Once in the command line, you can shut down (even in Ubuntu) by typing:

shutdown -h now 

or restart with

shutdown -r now 

It is possible in openSUSE. But its difficult for a newb. I suspect it is also difficult for a newb in Ubuntu.

It depends on a few things … such as how do you access the internet? Via a wired connection ? If via a wired connection then you likely have internet access at this text mode (we call it run level 3) and you can download and install the nVidia drivers from that text mode.

Its been so long since I used a debian based system, that it is not something I can rattle off the top of my head (in terms of the EXACT Ubuntu/debian command). For me because I use openSUSE all the time, it is easy for me to come up with the openSUSE commands. But we have a number of Ubuntu users on our forum (who also use openSUSE) and I hope one of them chime in to you give the Ubuntu help you need.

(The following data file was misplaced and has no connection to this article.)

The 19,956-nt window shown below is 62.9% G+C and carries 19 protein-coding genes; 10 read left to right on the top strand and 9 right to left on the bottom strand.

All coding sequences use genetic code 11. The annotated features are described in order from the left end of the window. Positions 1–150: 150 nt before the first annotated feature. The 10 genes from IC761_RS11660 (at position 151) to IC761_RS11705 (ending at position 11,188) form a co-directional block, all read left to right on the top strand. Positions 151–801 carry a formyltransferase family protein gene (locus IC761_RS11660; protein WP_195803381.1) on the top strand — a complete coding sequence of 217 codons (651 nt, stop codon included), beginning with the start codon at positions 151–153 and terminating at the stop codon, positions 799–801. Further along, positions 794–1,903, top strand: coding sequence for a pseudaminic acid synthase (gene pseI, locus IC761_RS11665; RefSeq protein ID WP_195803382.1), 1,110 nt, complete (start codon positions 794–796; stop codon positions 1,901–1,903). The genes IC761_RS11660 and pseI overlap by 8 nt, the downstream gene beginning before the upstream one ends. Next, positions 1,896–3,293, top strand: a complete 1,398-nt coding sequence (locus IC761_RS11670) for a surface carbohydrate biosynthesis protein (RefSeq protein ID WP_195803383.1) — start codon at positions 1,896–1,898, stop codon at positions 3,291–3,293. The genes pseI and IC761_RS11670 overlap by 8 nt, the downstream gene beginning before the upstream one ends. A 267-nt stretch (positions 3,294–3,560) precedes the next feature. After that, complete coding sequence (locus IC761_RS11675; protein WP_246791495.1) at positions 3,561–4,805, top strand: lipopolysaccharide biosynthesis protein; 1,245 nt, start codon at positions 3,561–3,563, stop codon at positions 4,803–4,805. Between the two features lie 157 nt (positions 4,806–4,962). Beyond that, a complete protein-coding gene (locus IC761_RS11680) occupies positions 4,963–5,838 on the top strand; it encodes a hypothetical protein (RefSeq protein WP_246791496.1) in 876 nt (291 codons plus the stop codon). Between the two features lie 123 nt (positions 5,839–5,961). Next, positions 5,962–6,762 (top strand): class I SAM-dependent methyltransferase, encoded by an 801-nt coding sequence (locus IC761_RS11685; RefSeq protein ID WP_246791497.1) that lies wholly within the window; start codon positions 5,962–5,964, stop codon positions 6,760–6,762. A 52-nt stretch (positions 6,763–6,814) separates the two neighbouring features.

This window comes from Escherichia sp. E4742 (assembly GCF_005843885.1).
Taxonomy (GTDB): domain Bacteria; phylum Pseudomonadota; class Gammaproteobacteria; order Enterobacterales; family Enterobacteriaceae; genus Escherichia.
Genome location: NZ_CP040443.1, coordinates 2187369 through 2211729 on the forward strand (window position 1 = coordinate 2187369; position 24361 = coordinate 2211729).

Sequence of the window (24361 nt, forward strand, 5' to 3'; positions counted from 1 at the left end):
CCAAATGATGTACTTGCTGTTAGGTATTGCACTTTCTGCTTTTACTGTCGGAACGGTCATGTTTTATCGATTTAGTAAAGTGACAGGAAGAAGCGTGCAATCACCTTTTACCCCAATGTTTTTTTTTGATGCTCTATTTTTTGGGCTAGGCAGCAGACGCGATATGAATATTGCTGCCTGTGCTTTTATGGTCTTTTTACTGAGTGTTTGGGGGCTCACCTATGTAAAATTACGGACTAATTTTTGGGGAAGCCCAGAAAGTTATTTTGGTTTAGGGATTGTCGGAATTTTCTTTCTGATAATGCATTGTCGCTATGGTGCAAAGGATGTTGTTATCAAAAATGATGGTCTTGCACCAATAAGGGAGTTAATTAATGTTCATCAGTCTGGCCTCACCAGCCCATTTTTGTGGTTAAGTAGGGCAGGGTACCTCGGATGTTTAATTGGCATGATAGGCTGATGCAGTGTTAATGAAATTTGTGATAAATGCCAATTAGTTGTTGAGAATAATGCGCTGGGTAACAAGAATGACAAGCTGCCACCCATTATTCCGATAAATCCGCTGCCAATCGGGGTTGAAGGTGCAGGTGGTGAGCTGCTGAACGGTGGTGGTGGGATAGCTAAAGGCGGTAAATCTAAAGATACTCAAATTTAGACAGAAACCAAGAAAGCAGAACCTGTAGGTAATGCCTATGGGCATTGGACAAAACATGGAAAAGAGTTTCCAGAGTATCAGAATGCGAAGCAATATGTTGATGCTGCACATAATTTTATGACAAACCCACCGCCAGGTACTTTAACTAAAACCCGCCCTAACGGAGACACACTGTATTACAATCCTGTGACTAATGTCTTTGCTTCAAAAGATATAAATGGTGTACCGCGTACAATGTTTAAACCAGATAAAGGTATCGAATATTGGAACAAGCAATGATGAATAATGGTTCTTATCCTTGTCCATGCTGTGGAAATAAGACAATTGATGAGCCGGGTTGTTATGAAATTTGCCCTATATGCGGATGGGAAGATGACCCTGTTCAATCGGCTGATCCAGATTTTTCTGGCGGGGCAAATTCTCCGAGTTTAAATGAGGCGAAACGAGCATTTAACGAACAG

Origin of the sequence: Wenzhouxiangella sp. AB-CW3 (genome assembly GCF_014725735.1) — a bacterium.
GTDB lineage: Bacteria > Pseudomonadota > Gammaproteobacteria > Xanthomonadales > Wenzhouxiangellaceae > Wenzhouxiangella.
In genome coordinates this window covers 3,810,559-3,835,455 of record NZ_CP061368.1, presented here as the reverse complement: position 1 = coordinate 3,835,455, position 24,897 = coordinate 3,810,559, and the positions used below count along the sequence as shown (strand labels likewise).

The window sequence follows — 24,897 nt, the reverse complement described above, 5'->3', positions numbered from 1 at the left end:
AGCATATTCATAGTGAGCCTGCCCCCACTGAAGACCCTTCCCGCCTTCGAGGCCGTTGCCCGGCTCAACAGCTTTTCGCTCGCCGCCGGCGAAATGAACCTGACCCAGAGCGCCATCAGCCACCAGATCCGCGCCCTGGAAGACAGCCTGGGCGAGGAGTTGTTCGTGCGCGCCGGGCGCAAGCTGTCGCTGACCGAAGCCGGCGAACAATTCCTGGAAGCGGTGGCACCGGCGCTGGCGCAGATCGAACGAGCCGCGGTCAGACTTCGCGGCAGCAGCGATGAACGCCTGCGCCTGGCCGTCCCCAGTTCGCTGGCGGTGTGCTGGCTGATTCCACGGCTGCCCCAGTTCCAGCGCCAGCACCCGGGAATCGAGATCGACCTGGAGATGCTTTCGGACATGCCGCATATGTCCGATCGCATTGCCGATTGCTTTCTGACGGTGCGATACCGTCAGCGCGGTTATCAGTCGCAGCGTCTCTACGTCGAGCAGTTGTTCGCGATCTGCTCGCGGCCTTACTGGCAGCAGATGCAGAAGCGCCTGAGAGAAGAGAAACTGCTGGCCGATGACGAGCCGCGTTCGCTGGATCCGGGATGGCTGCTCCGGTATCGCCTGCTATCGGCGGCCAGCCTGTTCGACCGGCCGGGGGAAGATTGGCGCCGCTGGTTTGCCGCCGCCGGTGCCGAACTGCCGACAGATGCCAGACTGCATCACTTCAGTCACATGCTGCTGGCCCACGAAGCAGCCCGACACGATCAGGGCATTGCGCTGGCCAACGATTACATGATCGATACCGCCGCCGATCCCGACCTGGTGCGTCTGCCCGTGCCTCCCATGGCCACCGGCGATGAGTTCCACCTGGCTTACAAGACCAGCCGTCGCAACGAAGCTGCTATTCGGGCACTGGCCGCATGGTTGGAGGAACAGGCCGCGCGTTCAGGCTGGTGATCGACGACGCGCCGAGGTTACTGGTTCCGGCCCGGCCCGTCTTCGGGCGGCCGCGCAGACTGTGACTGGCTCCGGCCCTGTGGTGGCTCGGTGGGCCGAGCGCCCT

… of course, you could just install openSUSE :smiley:

Interesting. I’ll also try setting “Maximum Performance” as the preferred setting.
In the meantime if you crash again, would be interested if you see the same error I’m seeing… Although somehow you were able to capture the error message saying the xserver terminated unexpectedly, when I do the following I actually get an error message saying that the xserver on instance 0 is still running and cannot therefor be started…

CTL-ALT-F4 This should cause you to logout of the current session and display a login prompt
Logon as any User other than the original User (logging in as the original user apparently returns you to the same crashed session), root is sufficient.
startx This should display the error I describe where the xserver is actually thought to be running.

I’ve seen this often when playing a game played in full screen svga Graphics mode, when exiting the game the xserver seems to have problems returning to my WSXGA+ mode.